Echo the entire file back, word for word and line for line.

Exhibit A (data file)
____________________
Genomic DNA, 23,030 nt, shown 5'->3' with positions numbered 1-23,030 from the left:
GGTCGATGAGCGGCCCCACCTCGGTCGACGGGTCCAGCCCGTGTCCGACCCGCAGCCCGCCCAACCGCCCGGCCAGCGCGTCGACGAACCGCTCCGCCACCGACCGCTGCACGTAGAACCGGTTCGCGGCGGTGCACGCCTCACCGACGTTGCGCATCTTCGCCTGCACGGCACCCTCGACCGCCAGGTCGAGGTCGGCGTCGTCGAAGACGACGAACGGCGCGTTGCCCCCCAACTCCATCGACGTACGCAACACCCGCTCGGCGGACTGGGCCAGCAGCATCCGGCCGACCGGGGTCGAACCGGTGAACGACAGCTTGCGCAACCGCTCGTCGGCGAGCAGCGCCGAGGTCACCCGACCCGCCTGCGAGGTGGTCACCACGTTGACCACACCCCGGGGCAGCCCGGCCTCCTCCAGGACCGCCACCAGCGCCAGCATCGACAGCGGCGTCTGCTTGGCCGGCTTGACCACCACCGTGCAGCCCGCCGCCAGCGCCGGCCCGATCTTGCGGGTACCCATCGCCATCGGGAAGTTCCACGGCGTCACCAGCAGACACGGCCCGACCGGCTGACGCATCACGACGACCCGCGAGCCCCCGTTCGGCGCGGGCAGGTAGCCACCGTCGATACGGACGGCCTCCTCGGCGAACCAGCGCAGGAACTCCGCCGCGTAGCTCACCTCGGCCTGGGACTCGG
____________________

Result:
Genomic DNA, 23,030 nt, shown 5'->3' with positions numbered 1-23,030 from the left:
GGTCGATGAGCGGCCCCACCTCGGTCGACGGGTCCAGCCCGTGTCCGACCCGCAGCCCGCCCAACCGCCCGGCCAGCGCGTCGACGAACCGCTCCGCCACCGACCGCTGCACGTAGAACCGGTTCGCGGCGGTGCACGCCTCACCGACGTTGCGCATCTTCGCCTGCACGGCACCCTCGACCGCCAGGTCGAGGTCGGCGTCGTCGAAGACGACGAACGGCGCGTTGCCCCCCAACTCCATCGACGTACGCAACACCCGCTCGGCGGACTGGGCCAGCAGCATCCGGCCGACCGGGGTCGAACCGGTGAACGACAGCTTGCGCAACCGCTCGTCGGCGAGCAGCGCCGAGGTCACCCGACCCGCCTGCGAGGTGGTCACCACGTTGACCACACCCCGGGGCAGCCCGGCCTCCTCCAGGACCGCCACCAGCGCCAGCATCGACAGCGGCGTCTGCTTGGCCGGCTTGACCACCACCGTGCAGCCCGCCGCCAGCGCCGGCCCGATCTTGCGGGTACCCATCGCCATCGGGAAGTTCCACGGCGTCACCAGCAGACACGGCCCGACCGGCTGACGCATCACGACGACCCGCGAGCCCCCGTTCGGCGCGGGCAGGTAGCCACCGTCGATACGGACGGCCTCCTCGGCGAACCAGCGCAGGAACTCCGCCGCGTAGCTCACCTCGGCCTGGGACTCGG